June 2021 Featured Article
Politics can stir most anyone’s dander. Personally, I avoid it like the plague. But political discord, congressional disagreements, and infighting are grim realities of today’s world. They can provide fodder for a historical fiction writer also.
As heated as speeches, interviews, and press conferences can become, rarely has physical violence broken out among members of Congress themselves. We have yet to witness what South Carolinian, U.S. Representative Preston S. Brooks, one of my distant cousins, perpetrated on Senator Charles Sumner in the U.S. Congress on May 22, 1856.
According to an account of the event at www.ushistory.org, Republican Senator Sumner of Massachusetts, an avowed abolitionist, gave a bitter speech in the Senate after the sack of Lawrence, Kansas on May 21, 1856 in which he blasted the murderous robbers from Missouri, calling them hirelings, picked from the drunken spew and vomit of an uneasy civilization.
- The Sacking of Lawrence occurred on May 21, 1856, when proslavery settlers, led by Douglas County Sheriff Samuel J. Jones, attacked and ransacked Lawrence, Kansas, a town which had been founded by antislavery settlers from Massachusetts who were hoping to make Kansas a free state. The incident fueled the irregular conflict in Kansas Territory that later became known as Bleeding Kansas. (https://en.wikipedia.org/wiki/Sacking_of_Lawrence)
Part of Sumner’s speech was a bitter, personal tirade against South Carolina’s Senator Andrew Butler whom Sumner declared an imbecile. “Senator Butler has chosen a mistress. I mean the harlot, slavery.” Stephen Douglas predicted that a fool like Sumner would likely get himself killed by another fool. The speech went on for two days and another two days passed before the prediction proved true.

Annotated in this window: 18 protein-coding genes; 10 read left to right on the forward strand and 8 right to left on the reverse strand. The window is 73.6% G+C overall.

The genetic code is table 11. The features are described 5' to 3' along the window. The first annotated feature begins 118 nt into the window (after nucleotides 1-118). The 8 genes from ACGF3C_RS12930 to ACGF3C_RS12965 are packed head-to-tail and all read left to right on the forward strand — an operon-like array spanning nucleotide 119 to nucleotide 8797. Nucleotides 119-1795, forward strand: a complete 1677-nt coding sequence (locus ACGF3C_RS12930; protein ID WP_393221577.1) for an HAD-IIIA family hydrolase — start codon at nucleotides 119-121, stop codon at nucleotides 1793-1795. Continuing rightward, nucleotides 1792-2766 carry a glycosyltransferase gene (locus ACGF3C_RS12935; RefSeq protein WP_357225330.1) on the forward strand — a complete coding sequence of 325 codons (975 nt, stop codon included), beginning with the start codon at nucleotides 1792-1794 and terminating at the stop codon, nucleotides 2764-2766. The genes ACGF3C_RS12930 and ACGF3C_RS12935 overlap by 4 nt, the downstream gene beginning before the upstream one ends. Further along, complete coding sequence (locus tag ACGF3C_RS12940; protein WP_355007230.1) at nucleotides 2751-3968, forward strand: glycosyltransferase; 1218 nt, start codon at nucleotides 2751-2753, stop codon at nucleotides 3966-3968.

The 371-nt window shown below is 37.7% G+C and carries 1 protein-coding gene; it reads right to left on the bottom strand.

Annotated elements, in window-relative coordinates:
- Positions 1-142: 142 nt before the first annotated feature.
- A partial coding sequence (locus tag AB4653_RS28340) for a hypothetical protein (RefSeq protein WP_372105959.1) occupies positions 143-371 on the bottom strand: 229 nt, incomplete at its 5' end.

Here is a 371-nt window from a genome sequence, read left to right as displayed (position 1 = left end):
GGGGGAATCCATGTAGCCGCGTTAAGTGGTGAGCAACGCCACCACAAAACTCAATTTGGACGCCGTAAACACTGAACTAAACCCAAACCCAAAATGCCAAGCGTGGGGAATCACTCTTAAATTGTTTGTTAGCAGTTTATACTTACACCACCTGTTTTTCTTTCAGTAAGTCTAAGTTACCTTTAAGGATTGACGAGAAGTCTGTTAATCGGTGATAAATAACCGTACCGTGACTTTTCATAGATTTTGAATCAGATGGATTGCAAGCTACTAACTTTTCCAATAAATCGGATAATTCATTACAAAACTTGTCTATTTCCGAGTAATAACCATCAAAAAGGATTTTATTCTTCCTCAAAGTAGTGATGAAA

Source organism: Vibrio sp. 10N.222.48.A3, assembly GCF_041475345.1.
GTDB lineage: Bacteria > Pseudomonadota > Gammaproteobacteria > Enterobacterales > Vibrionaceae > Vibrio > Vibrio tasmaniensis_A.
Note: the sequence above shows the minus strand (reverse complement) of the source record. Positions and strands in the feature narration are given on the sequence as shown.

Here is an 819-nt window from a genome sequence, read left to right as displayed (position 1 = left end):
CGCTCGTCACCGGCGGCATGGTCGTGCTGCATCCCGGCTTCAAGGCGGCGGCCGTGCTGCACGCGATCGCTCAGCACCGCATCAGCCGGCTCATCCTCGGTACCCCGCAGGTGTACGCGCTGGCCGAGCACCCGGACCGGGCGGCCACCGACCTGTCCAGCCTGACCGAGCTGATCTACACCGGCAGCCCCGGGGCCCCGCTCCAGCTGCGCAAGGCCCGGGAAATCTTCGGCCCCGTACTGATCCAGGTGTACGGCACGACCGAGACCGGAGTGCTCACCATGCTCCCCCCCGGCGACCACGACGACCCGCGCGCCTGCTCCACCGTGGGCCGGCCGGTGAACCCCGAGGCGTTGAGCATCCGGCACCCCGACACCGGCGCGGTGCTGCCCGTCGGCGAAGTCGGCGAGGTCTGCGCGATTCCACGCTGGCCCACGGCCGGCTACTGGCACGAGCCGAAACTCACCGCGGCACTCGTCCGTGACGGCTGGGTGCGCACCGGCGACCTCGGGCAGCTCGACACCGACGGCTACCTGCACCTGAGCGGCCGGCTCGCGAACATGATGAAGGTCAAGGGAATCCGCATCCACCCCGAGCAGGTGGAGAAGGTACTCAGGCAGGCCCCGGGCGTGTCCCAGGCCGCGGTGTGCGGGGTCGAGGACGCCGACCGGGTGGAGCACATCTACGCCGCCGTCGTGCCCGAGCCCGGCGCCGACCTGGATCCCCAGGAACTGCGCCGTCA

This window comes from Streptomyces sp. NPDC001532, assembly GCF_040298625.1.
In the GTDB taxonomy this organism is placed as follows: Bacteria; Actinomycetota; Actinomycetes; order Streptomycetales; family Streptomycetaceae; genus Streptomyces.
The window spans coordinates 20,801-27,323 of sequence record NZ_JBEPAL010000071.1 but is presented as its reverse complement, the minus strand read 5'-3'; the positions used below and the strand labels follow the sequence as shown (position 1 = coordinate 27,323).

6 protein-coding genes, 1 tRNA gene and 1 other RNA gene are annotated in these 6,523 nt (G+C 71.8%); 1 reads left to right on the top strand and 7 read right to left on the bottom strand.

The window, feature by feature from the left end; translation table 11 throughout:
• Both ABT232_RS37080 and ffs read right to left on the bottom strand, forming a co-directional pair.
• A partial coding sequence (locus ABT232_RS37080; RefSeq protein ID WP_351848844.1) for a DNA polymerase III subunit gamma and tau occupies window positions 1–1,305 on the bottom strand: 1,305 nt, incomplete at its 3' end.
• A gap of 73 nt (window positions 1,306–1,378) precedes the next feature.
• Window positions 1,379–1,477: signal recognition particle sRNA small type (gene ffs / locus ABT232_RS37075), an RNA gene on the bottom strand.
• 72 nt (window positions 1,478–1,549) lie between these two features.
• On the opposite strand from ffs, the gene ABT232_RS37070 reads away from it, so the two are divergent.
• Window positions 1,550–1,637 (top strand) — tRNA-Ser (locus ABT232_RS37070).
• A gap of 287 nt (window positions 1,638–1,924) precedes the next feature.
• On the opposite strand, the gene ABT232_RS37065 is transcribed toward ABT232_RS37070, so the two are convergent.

Representative Preston Brooks of South Carolina, a Southerner raised to live by an unwritten code of honor, considered defending the reputation of his family at the top of the list. As a distant cousin of Senator Butler, Brooks entered the Senate chamber where Sumner was working at his desk. “You’ve libeled my state and slandered my white-haired old relative, Senator Butler, and I’ve come to punish you for it.”
Brooks struck Sumner over the head repeatedly with a gold-tipped cane. The cane shattered as Brooks administered blow after blow on Sumner, but Brooks could not be stopped. Only after being physically restrained did Brooks end the pummeling.
Northerners were incensed. The House levied Brooks a $300 fine for the assault when they were unable to garner the votes to expel him. He resigned and returned home where South Carolina held events in his honor and reelected him to his House seat. Replacement canes were sent to Brooks from all over the south. This response outraged northern moderates even more than the caning itself.
His physical and psychological injuries kept Charles Sumner away from the Senate for most of the next several years. The voters of Massachusetts reelected him and let his seat sit vacant during his absence as a reminder of southern brutality. The violence from Kansas had spilled over into politics in the national legislature.
Which brings me back to politics today. Sure enough, what’s old is new. We’ve seen via news and online clips the brawls that have erupted in legislative bodies in countries around the world. And both violent and peaceful political gatherings in the U.S. We’ve seen the extremes to which political and religious fanaticism has taken some. And we’ve turned off our TVs to find peace amid the turmoil.
So far, we haven’t seen physical altercations among members of Congress like the one perpetrated by one of my distant Brooks relatives. Given today’s political temperature, would such a scene surprise you?
Lord, deliver us from such actions. Make us peacemakers instead. And keep the canes out of Congress.